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Retirement program insights

The Prince Edward County Board of Supervisors unanimously approved, by a 7-0 vote, a request from a hazardous duty retiree to amend the guidelines for the locally funded enhanced retirement program, allowing her to receive the supplement for another year, until age 66.

Wade Bartlett

There were only seven voters because Lockett District Supervisor Robert M. “Bobby” Jones was not present at the meeting.

The details shared by County Administrator Wade Bartlett prior to the board’s vote gave insight into the county’s position with regard to providing a retirement supplement for employees who served in a hazardous duty position.

“On June 9 of 1998, the board authorized the county to provide a locally funded Law Enforcement Supplement (LEOS) for persons retiring under the VRS (Virginia Retirement System),” Bartlett said. “At that time, it was optional for localities to provide a retirement supplement for employees — except for the sheriff, that’s always been mandated — who served in a hazardous duty position.

“On July 14 in 1998, the board adopted guidelines for that program,” he continued. “… Item 5 of those guidelines stated the supplement would cease at age 65. And that’s always happened.”

He noted that presently, the county has one retiree remaining in the program, and that retiree was born in 1954 and will reach age 65 in December when the supplement under the current regulations will cease.

“Effective 1 July of 2008, the commonwealth mandated that localities had to provide the State Police Officers Retirement System (SPORS) — it’s a little different than LEOS — benefits through VRS to each deputy sheriff and other employees in hazardous duty positions,” Bartlett said. “Right now that’s the only ones we have. Under SPORS, this supplement continues until the retiree reaches the full retirement age under Social Security. For people born in 1954, that age is 66.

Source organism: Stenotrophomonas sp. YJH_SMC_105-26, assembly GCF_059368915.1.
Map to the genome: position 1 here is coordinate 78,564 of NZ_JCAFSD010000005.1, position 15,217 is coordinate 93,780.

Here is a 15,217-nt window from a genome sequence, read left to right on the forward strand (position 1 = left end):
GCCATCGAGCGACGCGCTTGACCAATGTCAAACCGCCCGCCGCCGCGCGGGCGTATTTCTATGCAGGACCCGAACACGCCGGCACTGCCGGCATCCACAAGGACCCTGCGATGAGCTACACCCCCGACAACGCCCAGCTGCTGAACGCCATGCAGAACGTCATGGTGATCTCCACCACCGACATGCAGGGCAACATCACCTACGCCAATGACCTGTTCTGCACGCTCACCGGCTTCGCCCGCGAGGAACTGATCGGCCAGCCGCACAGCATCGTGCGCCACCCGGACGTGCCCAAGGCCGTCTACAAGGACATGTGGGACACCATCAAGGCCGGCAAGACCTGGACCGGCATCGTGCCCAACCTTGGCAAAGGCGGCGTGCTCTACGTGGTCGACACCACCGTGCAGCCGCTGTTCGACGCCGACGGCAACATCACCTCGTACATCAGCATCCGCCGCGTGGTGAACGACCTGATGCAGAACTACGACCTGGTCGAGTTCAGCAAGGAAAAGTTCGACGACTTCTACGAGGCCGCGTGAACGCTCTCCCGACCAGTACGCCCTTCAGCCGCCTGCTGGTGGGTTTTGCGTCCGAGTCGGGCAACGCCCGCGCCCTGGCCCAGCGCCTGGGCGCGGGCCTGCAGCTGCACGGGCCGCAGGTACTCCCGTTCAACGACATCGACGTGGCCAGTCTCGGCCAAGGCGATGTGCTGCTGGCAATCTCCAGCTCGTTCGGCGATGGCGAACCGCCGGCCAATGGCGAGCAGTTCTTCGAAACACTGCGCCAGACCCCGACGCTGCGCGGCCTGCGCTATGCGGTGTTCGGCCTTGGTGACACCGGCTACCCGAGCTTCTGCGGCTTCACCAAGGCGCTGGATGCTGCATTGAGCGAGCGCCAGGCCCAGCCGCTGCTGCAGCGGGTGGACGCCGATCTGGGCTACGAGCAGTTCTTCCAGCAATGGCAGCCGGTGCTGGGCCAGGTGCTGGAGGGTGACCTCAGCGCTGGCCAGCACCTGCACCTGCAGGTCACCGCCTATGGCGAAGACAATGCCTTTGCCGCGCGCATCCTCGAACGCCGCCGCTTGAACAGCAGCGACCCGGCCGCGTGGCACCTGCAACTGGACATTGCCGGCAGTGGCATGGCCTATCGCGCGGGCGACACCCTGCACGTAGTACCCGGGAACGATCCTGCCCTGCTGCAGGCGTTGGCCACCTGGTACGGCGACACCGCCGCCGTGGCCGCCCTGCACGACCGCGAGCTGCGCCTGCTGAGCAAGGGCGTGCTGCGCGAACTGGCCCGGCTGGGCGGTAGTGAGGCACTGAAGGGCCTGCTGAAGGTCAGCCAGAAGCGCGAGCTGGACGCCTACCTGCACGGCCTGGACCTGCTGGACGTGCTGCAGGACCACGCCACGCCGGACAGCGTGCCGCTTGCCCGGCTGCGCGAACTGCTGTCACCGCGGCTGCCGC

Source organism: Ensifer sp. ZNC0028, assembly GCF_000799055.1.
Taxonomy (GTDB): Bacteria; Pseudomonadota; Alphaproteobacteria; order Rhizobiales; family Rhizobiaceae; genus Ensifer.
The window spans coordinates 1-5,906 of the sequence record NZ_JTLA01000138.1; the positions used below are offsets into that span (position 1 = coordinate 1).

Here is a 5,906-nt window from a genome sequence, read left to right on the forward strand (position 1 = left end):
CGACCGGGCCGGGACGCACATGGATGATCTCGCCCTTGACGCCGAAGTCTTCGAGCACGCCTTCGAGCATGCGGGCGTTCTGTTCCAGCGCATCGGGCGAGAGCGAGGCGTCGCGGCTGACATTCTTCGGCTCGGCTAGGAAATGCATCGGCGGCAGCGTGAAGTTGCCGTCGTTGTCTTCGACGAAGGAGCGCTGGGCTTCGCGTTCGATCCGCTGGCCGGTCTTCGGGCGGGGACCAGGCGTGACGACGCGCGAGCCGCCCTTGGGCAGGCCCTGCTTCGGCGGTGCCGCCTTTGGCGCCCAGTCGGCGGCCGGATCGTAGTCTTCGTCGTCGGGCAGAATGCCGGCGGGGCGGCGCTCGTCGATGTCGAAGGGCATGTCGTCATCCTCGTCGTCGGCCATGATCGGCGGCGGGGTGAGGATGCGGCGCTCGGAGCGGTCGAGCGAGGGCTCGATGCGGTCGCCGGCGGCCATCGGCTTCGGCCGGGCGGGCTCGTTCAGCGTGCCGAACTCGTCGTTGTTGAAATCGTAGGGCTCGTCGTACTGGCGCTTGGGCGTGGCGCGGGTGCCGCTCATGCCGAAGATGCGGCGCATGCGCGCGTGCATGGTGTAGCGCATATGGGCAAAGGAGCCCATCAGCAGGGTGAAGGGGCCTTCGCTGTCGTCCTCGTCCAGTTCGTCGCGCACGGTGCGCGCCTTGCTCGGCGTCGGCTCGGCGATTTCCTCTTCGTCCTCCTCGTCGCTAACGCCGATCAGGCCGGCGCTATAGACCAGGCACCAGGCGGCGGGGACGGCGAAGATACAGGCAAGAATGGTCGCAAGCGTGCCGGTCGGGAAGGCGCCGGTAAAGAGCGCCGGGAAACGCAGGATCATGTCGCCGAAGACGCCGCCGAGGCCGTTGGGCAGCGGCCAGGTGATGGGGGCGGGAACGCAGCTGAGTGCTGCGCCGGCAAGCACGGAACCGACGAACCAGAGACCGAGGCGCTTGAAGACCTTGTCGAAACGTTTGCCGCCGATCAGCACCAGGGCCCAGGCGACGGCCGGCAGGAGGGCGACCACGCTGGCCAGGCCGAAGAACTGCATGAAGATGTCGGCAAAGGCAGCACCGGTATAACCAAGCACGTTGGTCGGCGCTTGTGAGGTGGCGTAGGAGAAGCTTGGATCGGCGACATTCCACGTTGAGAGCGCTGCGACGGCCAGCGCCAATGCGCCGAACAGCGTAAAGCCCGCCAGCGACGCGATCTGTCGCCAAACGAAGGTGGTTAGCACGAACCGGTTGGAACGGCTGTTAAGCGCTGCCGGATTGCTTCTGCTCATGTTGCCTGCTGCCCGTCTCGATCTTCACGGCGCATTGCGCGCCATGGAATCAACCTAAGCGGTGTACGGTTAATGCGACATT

“The retiree in question is requesting that the policy for the locally funded enhanced retirement program be amended to match the SPORS system, which would allow her to receive the supplement for an additional year,” he continued.

He cited that this issue has never arisen before because all previous retirees that qualified for the program had obtained full retirement age for Social Security at 65.

“Because this program was established prior to the state mandate, the county is not obligated to provide such a supplement to employees who retired prior to July 1, 2008, which this employee did,” Bartlett said.

He then addressed the cost involved in approving the request and how part of the nature of the supplement could impact that cost.

“If approved this would extend payment of the benefit until December of 2020 and would cost the county at least $14,244,” he said. “It could be more depending on if that supplement is increased anytime along the way, which usually happens around July, if it happens at all. It doesn’t always happen.”

In the board meeting packet, Bartlett provided supervisors with a copy of the locally funded LEOS supplement guidelines that the board adopted July 14, 1998.

“I spoke with the sheriff on this, and the recommendation is to approve the (retiree’s) request, change item 5 of the guidelines to read, ‘The supplement ceases upon attaining the full retirement age under Social Security’ instead of saying it ends at 65.

“This will be the last employee that will have this,” he continued. “This will not occur again. This program will cease after that because everyone else now is under the mandate of VRS.”